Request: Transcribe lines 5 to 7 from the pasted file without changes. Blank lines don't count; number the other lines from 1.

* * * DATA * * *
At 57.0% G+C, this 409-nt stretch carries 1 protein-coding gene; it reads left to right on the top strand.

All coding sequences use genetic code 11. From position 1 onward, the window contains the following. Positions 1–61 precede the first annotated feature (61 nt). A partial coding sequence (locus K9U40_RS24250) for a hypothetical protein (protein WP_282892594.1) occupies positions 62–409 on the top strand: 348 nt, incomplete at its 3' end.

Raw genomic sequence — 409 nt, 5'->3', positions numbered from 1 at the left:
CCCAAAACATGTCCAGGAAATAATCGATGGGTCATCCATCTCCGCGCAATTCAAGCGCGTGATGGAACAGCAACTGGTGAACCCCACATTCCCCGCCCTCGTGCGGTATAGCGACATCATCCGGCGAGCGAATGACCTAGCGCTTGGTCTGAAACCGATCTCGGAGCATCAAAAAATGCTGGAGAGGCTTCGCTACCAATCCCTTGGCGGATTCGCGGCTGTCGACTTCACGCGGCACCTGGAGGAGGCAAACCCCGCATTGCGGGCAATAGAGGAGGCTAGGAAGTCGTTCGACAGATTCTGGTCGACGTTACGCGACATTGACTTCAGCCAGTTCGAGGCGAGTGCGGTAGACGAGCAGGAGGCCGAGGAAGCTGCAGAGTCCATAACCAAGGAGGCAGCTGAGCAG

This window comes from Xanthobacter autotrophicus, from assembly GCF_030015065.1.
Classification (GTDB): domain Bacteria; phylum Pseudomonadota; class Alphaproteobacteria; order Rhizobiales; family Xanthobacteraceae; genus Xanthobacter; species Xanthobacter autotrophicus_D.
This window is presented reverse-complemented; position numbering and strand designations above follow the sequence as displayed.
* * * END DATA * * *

This window comes from Xanthobacter autotrophicus, from assembly GCF_030015065.1.
Classification (GTDB): domain Bacteria; phylum Pseudomonadota; class Alphaproteobacteria; order Rhizobiales; family Xanthobacteraceae; genus Xanthobacter; species Xanthobacter autotrophicus_D.
This window is presented reverse-complemented; position numbering and strand designations above follow the sequence as displayed.